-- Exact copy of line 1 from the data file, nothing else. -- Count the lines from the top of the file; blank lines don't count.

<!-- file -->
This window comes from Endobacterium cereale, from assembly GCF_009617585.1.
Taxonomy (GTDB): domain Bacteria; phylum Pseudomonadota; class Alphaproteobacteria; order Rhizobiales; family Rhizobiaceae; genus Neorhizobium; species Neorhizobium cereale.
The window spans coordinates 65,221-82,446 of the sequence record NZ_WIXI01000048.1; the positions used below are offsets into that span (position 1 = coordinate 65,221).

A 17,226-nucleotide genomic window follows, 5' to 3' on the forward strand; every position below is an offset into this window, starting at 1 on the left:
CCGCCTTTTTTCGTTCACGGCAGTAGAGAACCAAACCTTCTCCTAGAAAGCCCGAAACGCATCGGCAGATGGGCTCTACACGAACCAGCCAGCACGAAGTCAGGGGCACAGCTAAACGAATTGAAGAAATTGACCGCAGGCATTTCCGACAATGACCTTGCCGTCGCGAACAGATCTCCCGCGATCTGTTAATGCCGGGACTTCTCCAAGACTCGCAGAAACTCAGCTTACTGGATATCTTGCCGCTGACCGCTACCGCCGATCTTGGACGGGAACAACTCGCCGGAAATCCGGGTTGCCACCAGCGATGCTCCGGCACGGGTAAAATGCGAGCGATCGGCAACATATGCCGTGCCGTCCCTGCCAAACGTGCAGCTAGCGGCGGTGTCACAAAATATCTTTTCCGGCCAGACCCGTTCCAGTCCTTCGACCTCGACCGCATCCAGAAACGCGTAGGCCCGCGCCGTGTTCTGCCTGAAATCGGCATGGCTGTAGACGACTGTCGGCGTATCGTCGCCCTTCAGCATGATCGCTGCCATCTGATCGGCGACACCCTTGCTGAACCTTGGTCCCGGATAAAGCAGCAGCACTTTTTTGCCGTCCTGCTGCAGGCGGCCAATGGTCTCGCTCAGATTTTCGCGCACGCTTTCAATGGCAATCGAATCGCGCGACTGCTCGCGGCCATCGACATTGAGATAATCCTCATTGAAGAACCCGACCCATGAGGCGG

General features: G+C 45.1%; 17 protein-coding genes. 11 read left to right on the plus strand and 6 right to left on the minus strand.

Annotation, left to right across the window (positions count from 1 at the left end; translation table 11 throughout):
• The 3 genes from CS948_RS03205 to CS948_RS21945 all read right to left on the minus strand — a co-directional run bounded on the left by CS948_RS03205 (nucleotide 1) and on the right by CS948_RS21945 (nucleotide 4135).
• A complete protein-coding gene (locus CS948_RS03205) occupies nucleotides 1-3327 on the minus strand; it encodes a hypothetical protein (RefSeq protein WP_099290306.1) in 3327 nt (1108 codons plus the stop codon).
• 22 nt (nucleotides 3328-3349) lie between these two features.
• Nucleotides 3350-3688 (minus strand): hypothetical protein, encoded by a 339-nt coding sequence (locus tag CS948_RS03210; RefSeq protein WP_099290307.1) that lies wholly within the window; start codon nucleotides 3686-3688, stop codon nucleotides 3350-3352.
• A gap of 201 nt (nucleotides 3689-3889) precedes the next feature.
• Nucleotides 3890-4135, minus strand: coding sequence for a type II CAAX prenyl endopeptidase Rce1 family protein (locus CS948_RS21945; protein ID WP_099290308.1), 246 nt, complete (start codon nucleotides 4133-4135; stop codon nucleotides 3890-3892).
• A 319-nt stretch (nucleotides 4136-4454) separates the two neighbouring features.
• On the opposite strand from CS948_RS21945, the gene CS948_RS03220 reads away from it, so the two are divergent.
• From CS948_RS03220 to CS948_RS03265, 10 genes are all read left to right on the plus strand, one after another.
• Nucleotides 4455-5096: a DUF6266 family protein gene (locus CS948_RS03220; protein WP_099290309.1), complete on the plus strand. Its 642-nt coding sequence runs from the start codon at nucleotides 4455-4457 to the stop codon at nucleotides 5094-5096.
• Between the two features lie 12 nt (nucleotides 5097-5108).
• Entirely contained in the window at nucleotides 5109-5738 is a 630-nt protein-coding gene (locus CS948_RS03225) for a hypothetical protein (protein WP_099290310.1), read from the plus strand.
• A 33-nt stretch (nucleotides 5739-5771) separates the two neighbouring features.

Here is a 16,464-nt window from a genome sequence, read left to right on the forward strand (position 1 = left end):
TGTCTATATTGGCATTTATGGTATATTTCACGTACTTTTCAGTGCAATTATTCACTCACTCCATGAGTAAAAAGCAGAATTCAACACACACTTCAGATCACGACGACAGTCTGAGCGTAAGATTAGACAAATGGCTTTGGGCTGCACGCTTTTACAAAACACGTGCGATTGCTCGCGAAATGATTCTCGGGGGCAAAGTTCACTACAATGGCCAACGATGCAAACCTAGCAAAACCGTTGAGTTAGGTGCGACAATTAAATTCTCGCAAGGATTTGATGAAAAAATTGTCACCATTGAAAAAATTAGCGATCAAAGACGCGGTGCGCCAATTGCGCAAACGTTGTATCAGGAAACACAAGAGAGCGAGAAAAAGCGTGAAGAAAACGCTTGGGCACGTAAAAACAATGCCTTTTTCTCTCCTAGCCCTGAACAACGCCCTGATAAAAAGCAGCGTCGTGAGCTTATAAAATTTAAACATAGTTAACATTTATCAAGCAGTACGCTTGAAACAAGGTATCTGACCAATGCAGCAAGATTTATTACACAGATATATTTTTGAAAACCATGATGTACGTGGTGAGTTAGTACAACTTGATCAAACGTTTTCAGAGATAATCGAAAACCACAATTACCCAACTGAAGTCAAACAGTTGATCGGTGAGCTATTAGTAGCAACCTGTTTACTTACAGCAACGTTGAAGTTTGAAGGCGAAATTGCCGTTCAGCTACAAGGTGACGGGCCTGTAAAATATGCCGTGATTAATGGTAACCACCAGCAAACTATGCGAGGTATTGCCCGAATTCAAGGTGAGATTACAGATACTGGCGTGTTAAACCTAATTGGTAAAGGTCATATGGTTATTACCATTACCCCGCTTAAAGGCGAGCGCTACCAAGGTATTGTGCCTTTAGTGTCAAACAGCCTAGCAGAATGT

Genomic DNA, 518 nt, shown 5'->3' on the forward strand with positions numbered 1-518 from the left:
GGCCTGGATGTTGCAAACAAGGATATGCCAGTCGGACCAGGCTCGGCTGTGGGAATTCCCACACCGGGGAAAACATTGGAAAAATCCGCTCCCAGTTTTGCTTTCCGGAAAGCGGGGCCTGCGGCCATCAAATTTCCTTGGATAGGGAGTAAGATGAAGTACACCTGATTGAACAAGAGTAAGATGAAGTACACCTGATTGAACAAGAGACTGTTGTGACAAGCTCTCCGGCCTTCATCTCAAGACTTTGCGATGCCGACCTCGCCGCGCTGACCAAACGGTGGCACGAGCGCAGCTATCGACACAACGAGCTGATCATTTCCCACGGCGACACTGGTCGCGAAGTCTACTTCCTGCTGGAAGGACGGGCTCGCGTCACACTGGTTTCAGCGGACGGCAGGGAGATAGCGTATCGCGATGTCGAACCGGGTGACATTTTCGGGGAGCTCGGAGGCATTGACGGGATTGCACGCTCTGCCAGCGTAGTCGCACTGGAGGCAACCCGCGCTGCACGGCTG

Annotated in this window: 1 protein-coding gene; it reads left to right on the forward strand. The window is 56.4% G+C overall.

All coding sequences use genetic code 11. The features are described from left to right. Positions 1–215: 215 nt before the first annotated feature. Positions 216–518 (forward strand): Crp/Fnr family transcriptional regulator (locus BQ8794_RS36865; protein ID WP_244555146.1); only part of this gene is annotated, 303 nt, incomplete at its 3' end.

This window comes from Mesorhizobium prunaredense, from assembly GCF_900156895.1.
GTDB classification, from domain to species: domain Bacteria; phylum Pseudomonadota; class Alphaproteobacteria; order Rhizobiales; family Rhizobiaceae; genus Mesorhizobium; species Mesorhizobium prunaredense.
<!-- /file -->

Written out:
This window comes from Endobacterium cereale, from assembly GCF_009617585.1.